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In its first true test of how data privacy concerns would impact its business, Facebook posted second-quarter revenue that missed the expectations of analysts even though profits came in better than expected.
The company said revenue was $13.23 billion and it earned $1.74 a share. The social media giant was expected to report quarterly earnings of $1.72 a share and revenue of $13.36 billion, per Thomson Reuters.
Revenue grew 42 percent year over year and earnings per share grew 32 percent. Advertising revenue was up 42 percent to $13.04 billion while revenue from payments and other fees was up 23 percent to $193 million.
Facebook said that 91 percent of its advertising came by way of mobile ads, up from 87 percent in the same quarter last year.
It has been a rocky few months for Facebook, which came under fire for exposing user data to analytics firm Cambridge Analytica. Since then, CEO Mark Zuckerberg has faced heat over how the company protects user privacy and monitors content on its platform, including testifying before Congress for two days in April.
Key to analyzing the company’s health is its active user metrics. It reported that during the second quarter, monthly active users came in at 2.23 billion, slightly below the 2.25 billion expected by analysts. Daily active users also were light at 1.47 billion compared with expectations of 1.49 billion.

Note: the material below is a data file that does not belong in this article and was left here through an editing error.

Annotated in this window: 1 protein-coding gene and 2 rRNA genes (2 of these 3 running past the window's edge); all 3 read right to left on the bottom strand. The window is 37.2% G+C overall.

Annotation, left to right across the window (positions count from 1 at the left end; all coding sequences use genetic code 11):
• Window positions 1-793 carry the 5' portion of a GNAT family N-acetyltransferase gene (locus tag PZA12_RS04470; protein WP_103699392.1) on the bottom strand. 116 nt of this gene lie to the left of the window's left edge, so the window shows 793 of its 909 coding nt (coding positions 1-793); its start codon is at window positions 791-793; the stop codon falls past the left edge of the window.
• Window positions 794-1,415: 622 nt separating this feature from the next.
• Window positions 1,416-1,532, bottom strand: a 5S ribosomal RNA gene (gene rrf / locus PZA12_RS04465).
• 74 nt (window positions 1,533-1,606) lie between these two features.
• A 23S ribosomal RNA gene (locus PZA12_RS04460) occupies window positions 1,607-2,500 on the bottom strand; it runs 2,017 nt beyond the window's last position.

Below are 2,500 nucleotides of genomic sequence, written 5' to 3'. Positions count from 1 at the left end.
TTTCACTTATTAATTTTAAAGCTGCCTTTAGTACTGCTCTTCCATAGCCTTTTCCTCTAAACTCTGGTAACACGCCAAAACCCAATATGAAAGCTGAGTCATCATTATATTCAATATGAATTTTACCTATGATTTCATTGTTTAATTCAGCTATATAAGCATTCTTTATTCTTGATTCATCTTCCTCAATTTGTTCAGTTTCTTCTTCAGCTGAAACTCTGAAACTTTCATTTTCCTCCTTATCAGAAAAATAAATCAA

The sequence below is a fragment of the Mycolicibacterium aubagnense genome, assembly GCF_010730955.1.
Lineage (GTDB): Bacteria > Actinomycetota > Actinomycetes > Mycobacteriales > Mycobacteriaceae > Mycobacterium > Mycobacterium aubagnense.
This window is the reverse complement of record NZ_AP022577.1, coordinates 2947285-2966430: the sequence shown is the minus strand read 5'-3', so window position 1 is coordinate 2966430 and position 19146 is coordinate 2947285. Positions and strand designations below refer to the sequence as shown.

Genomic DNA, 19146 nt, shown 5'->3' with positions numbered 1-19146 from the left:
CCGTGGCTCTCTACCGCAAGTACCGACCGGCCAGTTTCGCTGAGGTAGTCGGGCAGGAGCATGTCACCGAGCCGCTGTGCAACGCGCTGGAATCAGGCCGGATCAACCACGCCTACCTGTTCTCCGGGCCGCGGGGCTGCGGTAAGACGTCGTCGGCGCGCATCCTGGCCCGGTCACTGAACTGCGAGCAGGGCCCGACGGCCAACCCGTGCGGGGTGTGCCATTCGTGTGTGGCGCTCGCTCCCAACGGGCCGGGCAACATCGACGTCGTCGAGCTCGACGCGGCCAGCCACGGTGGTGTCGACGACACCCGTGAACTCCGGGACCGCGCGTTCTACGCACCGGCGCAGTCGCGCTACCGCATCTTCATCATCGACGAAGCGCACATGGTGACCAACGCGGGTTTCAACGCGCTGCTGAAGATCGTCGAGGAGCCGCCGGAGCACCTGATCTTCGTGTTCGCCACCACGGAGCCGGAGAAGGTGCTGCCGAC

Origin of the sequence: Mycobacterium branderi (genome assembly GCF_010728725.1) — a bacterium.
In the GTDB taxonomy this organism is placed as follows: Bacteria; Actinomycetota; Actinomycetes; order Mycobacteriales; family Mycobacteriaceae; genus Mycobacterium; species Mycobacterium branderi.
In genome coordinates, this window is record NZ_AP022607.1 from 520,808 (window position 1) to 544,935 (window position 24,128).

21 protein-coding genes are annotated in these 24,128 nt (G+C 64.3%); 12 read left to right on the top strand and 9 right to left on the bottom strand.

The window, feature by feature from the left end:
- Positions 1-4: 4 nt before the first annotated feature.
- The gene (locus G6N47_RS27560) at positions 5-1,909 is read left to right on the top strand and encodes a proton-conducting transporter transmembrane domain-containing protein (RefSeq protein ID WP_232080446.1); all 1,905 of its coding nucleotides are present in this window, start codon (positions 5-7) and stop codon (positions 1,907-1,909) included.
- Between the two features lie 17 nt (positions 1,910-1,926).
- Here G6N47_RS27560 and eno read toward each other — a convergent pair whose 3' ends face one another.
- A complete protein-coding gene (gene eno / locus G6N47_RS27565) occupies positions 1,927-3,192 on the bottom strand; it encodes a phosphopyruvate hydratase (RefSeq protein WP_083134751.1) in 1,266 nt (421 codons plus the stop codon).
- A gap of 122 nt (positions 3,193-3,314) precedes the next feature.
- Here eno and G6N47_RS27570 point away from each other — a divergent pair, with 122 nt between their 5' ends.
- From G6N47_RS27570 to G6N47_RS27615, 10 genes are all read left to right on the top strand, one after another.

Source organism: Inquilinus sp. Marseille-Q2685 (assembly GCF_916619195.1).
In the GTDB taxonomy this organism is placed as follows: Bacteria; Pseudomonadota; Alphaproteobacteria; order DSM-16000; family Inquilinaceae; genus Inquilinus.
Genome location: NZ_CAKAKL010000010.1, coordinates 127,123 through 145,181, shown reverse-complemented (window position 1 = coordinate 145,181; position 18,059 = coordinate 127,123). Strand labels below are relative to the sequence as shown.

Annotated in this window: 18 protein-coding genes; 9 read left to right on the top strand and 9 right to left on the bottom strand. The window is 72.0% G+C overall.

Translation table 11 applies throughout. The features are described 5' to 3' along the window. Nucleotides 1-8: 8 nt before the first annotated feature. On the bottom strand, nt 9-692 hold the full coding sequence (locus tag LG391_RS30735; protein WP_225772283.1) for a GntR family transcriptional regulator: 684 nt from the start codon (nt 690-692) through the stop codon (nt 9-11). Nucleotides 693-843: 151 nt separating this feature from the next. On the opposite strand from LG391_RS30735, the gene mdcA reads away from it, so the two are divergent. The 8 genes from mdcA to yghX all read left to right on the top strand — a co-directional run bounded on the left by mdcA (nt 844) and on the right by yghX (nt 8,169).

Shares of Facebook are up about 24 percent year over year, but Wall Street was not impressed with the second-quarter report Wednesday, and the stock was off 17 percent in after-hours trading. Shares of Twitter and Snapchat fell in sympathy as well after the closing bell.
Facebook said it ended the quarter with 30,275 employees, 47 percent more than it had at the same time last year.
The company reported earnings from its Menlo Park headquarters at the same time its content executives were presenting their vision for video on the platform during the Television Critics Association’s summer press tour in Beverly Hills.
Facebook’s Watch video tab is nearly a year old and still finding its footing as a platform for original video programming. After a year of experimenting with what content works on the platform, the company has begun to roll out its first slate of news programming and has lined up a number of high-profile scripted projects, including Queen America starring Catherine Zeta-Jones.
“We’re seeing some real traction with the original programming,” Zuckerberg said Wednesday, and chief operating officer Sheryl Sandberg added that about one-quarter of the world’s population will watch some sort of video on their mobile device this year.
Zuckerberg said Facebook has been cracking down on “fake news” by removing all monetary incentive and using artificial intelligence to flag “bad content,” including content used to spread terrorism.
Political ads will be clearly labeled with information as to who is paying for them, he said, and there will be an archive associated with them so that users can research the sort of ads the groups have been buying for up to seven years.
He also revealed for the first time how many people use at least one of Facebook’s apps, including Messenger, WhatsApp and Instagram, and that number is 2.5 billion monthly.
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